Global health security is a responsibility we all share. So we’re putting these strategies and these frameworks to work on the Zika virus outbreak. Based on what we know, we are focused on reducing the risk to pregnant women through prevention, detection and response.

Global health security requires a global response. That’s what we are working on across nations and across oceans. This is our commitment as members of the World Health Organization and the global health security partnerships, and our responsibility as global citizens.

So as we continue our work together, I want to share a few snapshots from the 16th GHSI Ministerial meeting with you:

We were fortunate to have a number of bilateral meetings to discuss our shared goals for global health security. Here we’re having a productive discussion with our partners on global health from Canada, led by their new Minister of Health, Jane Philpott.

We were fortunate to have a number of bilateral meetings to discuss our shared goals for global health security. Here we’re having a productive discussion with our partners on global health from Canada, led by their new Minister of Health, Jane Philpott.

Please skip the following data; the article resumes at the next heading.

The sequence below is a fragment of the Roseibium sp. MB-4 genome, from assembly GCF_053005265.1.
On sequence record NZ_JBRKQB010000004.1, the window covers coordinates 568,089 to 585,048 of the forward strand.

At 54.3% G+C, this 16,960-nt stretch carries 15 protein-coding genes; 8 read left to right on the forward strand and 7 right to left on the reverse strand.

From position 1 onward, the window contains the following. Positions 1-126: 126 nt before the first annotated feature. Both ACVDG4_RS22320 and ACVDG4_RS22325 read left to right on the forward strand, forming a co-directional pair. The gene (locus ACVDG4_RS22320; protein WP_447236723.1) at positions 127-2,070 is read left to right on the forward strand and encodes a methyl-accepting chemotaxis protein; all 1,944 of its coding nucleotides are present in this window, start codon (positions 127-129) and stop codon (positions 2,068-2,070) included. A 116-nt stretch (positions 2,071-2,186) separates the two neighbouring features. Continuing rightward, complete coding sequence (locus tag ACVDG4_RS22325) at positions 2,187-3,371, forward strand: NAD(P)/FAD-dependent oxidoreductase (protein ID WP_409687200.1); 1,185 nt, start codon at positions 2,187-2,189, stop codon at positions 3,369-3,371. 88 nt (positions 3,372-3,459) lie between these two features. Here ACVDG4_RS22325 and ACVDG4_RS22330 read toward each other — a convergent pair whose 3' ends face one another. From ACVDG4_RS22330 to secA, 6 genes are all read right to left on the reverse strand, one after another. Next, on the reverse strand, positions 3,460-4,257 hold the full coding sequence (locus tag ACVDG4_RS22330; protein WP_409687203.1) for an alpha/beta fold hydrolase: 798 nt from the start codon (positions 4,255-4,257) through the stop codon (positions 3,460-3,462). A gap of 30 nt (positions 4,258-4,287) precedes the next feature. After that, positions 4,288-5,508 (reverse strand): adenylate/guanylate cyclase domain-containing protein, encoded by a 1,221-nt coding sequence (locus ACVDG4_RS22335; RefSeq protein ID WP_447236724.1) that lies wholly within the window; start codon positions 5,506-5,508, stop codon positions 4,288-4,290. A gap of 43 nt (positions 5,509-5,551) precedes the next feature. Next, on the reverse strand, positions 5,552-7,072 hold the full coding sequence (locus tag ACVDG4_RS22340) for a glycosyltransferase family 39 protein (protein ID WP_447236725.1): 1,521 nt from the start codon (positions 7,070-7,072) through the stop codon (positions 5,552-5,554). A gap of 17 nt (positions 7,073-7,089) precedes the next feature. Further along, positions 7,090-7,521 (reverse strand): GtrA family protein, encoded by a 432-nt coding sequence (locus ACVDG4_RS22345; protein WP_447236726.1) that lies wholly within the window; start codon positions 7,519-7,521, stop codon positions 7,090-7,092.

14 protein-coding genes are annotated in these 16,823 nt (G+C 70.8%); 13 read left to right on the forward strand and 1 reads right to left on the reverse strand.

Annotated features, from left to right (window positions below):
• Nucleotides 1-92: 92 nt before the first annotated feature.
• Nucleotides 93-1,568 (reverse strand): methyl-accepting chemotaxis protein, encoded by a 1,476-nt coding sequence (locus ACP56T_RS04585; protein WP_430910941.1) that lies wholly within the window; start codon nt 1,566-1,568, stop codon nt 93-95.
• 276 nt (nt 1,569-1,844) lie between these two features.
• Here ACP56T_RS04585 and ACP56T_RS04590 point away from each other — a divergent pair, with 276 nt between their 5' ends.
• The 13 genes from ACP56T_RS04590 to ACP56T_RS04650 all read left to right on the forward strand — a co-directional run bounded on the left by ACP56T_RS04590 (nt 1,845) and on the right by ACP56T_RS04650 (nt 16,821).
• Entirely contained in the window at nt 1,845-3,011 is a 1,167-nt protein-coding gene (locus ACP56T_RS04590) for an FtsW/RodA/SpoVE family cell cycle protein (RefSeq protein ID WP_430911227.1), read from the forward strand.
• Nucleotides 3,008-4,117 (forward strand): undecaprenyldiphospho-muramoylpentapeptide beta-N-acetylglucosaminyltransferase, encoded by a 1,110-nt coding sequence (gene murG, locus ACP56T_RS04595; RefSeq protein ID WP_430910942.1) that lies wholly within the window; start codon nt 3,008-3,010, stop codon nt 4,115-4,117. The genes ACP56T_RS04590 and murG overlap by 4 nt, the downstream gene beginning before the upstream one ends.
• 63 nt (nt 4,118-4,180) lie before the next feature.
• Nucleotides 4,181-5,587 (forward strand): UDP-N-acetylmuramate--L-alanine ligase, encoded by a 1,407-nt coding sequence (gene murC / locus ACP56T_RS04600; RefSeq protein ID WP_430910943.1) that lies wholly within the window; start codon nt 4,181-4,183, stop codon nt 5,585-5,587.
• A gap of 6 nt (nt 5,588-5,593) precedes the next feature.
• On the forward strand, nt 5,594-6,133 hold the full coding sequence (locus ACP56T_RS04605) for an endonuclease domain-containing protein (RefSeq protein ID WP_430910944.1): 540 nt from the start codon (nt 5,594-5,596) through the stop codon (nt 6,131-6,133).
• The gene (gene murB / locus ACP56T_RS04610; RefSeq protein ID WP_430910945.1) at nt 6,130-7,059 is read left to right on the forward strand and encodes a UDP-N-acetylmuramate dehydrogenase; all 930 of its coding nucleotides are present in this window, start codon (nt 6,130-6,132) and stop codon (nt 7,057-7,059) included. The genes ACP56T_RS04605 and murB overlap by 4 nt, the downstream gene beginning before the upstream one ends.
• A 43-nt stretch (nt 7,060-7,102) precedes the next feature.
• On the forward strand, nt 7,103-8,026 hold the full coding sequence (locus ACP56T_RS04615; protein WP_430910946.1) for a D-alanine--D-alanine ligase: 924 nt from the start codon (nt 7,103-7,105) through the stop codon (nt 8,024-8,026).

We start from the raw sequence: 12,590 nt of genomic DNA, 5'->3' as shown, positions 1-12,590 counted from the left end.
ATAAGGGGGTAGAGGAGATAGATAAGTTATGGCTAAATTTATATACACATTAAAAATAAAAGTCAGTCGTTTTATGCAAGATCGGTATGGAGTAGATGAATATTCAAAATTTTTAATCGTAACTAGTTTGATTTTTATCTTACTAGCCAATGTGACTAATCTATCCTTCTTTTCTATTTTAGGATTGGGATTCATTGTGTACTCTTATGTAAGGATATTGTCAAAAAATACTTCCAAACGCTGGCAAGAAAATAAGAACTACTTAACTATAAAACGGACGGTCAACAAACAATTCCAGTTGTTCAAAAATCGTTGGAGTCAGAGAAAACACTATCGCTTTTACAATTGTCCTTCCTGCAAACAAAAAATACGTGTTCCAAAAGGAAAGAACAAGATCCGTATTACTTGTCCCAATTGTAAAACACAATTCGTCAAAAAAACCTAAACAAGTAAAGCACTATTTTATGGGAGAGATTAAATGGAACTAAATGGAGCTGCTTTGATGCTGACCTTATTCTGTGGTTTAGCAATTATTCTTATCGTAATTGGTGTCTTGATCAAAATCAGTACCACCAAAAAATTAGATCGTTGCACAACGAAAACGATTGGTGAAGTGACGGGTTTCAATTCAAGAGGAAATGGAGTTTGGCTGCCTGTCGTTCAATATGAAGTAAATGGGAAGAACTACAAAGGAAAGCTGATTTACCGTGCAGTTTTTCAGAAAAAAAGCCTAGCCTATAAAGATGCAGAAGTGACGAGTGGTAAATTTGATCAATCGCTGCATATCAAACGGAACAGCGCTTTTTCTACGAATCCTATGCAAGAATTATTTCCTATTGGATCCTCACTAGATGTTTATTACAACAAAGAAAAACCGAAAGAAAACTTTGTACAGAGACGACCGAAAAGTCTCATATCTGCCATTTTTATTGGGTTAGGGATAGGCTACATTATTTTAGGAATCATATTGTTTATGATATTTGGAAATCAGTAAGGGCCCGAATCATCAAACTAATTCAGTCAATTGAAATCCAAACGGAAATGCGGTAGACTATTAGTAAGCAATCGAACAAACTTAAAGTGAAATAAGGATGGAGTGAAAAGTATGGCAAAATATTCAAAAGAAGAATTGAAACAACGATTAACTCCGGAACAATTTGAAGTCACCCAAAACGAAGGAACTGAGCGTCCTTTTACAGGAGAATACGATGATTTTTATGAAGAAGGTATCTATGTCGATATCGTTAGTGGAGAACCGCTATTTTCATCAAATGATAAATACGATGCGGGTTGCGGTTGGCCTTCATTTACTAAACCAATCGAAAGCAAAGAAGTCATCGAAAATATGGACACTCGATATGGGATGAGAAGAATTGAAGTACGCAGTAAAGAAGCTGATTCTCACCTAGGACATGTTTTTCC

One of the forces transforming how we deliver health care is the way we safely share and safely use health data. Here, Jeremy Hunt, the UK’s Secretary of State for Health, and I conclude a valuable bilateral meeting by signing an agreement on health data.

One of the forces transforming how we deliver health care is the way we safely share and safely use health data. Here, Jeremy Hunt, the United Kingdom’s Secretary of State for Health, and I conclude a valuable bilateral meeting by signing an agreement on health data.

Showing off Washington’s wonderful Renwick Gallery with an expertly guided tour for our GHSI colleagues. Here we stopped by Tara Donovan’s “Untitled”, which uses everyday items like toothpicks, straws, and index cards to make these enormous sculptures.

Showing off Washington’s wonderful Renwick Gallery with an expertly guided tour for our GHSI colleagues. Here we stopped by Tara Donovan’s “Untitled”, which uses everyday items like toothpicks, straws, and index cards to make these enormous sculptures. A good illustration of how much stronger we are together.